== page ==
Next Sunday would have been my Great-Grandmother Ethel’s 101st birthday. She passed away in 2006. We called her Gaga (now, don’t ask me how, but somehow that spelling is phonetically pronounced Gah-ghee, as in, rhymes with foggy).
Born in Pleasant Plains, Arkansas, she came to California in the 1930’s. She later became a hairdresser in the Bay Area. Gaga was a simple woman who lived a difficult life. She hand-stitched some of the most beautiful quilts I’ve ever laid eyes on and made custom Raggedy Ann-type dollies with “Love ya” (or sometimes, “love ye”) embroidered on the chest for her great-grandkids. But none of us can forget, or come close to reproducing, Ethel’s pies. We’ve tried. Words can’t do justice to describing her meringues, so I won’t even bother.
On my 30th birthday, my mom gave me a gorgeous gift basket filled to the brim with all of my favorites. You know, the kind of things that only a mom can think of. She knows her daughter like the back of her hand. One of the gifts was small and wrapped in tissue paper. I opened it to find a stunning piece of pottery, a small earthen jar glazed in my favorite color of aqua blue. I gasped. Then she told me this story.
When my mom was a little girl and would cry about this or that, Gaga used to quickly grab a mug or cup and hold it up to her cheek, saying, “Can’t catch a tear!” It never made sense to her as a child, because she always thought, “well, yes you can catch a tear!” But as she got older, she realized that it was an old-school mommy’s trick to get a kid to stop crying. Years later, as Gaga lay on her death bed and breathed her last, a small tear fell from Ethel’s steel-blue eyes. Quickly, my mom and grandmother grabbed a cloth and caught Gaga’s last tear. “Precious in the sight of the LORD is the death of his saints” (Ps 116:15).
Months before my birthday, my mom had been at a conference in Fresno by a Christian speaker and potter known as The Pottery Lady. After the conference some of her pieces were on sale, and mom picked my piece up, knowing how much I would love it. The name of the piece was The Tear Jar.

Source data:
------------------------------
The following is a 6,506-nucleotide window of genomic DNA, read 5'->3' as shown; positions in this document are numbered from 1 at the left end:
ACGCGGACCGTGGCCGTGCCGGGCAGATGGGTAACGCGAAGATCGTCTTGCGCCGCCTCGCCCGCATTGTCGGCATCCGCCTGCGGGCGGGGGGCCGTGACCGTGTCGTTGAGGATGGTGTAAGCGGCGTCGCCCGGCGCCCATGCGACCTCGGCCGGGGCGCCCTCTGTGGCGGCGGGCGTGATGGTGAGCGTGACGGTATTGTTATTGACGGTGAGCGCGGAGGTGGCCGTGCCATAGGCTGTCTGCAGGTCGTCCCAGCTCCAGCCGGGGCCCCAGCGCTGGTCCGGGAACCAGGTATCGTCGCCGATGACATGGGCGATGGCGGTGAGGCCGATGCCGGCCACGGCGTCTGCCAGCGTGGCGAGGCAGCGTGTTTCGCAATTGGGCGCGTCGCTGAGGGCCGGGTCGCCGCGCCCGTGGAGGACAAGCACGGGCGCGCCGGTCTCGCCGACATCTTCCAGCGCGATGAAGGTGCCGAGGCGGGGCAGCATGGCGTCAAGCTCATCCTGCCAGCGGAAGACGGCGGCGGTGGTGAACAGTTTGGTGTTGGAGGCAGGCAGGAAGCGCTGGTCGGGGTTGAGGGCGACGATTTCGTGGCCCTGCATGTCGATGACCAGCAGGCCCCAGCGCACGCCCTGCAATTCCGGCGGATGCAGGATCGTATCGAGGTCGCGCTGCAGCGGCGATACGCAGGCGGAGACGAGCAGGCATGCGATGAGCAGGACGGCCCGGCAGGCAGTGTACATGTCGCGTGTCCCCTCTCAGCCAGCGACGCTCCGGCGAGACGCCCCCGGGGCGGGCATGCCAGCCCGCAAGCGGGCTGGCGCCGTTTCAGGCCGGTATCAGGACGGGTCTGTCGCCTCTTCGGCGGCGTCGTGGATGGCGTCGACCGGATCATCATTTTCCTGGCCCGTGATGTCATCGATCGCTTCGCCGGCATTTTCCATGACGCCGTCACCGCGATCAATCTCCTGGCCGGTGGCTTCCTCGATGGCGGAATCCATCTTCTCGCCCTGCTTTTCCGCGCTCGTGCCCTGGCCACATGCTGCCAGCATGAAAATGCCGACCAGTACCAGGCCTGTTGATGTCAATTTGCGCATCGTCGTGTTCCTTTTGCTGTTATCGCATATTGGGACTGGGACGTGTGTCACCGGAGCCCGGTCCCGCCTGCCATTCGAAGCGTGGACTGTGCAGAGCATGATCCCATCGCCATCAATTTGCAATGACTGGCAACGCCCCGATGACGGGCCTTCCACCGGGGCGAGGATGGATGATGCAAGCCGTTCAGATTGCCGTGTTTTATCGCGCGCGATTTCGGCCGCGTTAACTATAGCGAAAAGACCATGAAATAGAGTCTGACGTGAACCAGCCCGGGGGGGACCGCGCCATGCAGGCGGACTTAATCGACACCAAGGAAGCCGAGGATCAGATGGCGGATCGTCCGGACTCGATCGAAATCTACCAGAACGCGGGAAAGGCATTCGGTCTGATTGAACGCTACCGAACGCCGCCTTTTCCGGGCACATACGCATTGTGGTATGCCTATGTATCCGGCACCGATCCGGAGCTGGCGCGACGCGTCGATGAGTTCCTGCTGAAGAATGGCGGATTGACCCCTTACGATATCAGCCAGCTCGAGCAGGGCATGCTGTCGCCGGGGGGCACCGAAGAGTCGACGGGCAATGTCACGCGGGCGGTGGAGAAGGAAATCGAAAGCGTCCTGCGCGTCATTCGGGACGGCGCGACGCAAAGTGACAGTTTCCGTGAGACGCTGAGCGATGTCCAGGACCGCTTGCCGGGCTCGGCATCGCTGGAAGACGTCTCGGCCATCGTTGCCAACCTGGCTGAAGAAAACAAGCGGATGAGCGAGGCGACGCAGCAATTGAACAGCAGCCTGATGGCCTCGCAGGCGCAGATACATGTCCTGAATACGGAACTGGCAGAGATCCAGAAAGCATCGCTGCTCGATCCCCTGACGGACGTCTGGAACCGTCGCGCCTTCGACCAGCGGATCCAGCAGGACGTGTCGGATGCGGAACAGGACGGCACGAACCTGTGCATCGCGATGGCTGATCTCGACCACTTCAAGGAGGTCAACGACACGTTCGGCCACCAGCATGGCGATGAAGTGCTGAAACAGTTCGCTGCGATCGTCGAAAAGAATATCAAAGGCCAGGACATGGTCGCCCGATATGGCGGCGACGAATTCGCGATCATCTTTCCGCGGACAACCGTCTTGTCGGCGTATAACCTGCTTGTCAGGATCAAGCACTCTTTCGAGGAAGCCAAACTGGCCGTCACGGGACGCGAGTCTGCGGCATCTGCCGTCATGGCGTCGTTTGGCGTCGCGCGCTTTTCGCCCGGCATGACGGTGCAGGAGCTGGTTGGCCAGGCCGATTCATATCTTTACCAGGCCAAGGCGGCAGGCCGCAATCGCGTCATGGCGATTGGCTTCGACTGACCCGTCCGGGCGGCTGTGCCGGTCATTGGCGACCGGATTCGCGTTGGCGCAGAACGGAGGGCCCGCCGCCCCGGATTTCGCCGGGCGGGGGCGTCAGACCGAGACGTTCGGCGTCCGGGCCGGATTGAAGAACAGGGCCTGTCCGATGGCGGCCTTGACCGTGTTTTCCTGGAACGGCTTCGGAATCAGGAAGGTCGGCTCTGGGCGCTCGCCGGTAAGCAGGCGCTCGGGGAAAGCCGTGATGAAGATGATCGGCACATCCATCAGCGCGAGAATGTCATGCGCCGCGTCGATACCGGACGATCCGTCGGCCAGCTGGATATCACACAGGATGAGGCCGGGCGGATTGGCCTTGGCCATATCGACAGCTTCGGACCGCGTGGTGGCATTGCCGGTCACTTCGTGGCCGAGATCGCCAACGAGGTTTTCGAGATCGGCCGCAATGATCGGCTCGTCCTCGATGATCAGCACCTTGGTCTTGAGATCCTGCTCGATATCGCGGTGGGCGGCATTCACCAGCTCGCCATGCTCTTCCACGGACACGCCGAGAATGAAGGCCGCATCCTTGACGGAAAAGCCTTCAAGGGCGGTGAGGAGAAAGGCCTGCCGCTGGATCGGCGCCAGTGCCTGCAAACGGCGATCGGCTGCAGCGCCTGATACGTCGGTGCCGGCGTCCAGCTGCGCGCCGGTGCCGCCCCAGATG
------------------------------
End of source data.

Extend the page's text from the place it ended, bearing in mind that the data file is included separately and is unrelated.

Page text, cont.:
I’ve already used it to catch some very, very precious tears.
The Bible says that “Blessed are those who mourn, for they will be comforted” (Matthew 5:4). We’ve all heard that one a thousand times, but if you read it again and chew on it for a while, it’s really kind of an odd statement. If you mourn, it means you are blessed. Now, I don’t know about you, but when I’m in mourning, generally “blessed” isn’t the feeling I’m getting. But no, the Bible says you are blessed because you will be comforted. In the New Testament, the Greek word for “blessed,” makarioi, is used in reference to the joy that comes from salvation. What this means is that Our God is so unimaginably great that to receive His comfort is a miraculous gift of grace to us. It is unmerited favor. It is a blessing of His great mercy and love.
In Romans 5, verses 3-5, Paul writes “we also rejoice in our sufferings, because we know that suffering produces perseverance; perseverance, character; and character, hope. And hope does not disappoint us, because God has poured out his love into our hearts by the Holy Spirit, whom he has given us.” Jesus described the Holy Spirit as the Comforter (John 14:26).
As difficult as it may seem to comprehend, the standard of godliness in mourning and suffering is joy in our salvation and hope from the Spirit. In your affliction and sadness, know that you are blessed with favor from the Almighty God who has promised to Himself one day wipe away each and every tear we have. Rest in the beauty of his thumb pressing into your cheek as He smears them away, catching them in His tender, loving hand, comforting you as He whispers, “can’t catch a tear.”